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Good times: AI in healthcare brings promise, hype and challenges

I browsed through two vastly different reports on artificial intelligence (AI) this week, leading me to again wonder if there is substance on the matter or just a lot of hot air blowing around.

My publisher posted an Adweek story on her LinkedIn page which reported that marketing teams have decried AI as overhyped. In the marketers’ opinions — culled from a study by digital marketing services company Resulticks — martech vendors, journalists and analysts all stand guilty of flinging the alleged AI baloney.

However, just two days later, I read a new study funded by Uncle Sam that predicted significant potential for AI in healthcare, albeit coming with associated challenges.

The report was researched and written by the somewhat clandestine advisory group JASON, an independent collection of scientists that advises the federal government under a contract.

Interoperability could hurt AI in healthcare

The JASON report is a long read, but generally concludes that for AI in healthcare, there is a treasure trove of patient data waiting to be analyzed, but privacy requirements, costs of collecting that data and a lack of EHR interoperability hinder artificial intelligence’s progress.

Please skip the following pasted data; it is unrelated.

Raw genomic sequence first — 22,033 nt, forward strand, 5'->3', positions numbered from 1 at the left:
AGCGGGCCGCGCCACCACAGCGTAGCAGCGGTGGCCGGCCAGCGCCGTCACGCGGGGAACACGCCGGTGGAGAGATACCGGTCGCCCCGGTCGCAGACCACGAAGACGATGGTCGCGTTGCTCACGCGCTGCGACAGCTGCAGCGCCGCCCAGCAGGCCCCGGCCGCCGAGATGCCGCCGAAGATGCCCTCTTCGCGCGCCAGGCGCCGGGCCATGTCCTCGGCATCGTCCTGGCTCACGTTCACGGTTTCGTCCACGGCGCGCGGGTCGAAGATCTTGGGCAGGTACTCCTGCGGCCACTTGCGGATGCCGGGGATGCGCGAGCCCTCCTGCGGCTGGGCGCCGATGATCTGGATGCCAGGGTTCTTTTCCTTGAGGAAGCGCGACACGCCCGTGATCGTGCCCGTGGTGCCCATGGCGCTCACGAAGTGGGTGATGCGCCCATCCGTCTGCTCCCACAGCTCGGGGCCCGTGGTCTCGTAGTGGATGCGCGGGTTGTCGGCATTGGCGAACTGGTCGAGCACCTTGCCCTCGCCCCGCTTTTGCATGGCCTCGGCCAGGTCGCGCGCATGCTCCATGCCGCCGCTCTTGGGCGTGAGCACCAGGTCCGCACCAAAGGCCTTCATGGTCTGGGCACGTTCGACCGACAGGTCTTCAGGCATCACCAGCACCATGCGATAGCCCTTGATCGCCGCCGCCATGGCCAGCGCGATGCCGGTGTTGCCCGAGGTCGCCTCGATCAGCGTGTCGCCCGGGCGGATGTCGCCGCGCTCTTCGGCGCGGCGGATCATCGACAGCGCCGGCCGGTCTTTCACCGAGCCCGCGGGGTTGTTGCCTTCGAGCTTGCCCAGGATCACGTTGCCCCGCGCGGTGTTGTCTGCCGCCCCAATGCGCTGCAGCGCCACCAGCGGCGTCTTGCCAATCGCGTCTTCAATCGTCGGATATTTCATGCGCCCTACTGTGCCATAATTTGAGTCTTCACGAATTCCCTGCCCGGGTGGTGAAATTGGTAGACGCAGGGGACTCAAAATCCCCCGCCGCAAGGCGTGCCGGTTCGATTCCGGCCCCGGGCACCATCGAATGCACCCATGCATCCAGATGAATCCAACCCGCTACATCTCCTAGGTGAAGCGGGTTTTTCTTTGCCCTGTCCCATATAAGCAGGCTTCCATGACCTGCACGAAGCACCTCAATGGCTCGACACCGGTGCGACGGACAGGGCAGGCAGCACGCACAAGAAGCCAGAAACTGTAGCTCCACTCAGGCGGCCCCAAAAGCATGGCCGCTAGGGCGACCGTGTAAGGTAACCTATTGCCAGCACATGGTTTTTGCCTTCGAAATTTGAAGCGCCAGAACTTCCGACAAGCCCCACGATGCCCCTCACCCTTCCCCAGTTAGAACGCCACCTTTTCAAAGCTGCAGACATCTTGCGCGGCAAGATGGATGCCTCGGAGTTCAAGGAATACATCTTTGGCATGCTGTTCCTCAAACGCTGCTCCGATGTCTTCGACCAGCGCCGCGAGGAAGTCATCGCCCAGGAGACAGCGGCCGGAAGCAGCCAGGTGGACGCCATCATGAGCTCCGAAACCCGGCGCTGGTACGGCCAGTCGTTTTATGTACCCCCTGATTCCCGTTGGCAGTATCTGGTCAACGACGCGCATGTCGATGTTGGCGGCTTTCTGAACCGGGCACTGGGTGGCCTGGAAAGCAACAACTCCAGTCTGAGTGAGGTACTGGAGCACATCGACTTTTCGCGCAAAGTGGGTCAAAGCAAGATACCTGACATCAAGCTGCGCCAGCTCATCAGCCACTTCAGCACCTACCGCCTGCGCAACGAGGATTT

The report acknowledged AI’s hype, however, and suggested that the technology has to go beyond its fans in computer science and instead work its way into the lives of clinicians and consumers.

I see AI in healthcare finding its footing with the value-based care movement, which is largely based on patient outcomes with a strong dose of data thrown in. AI will be handy in predicting negative outcomes, which may allow clinicians to change course, avoid future health problems for patients and in turn boost reimbursements.

FYI, you can read the Adweek story here.

Where do you stand with the hype and reality of AI?

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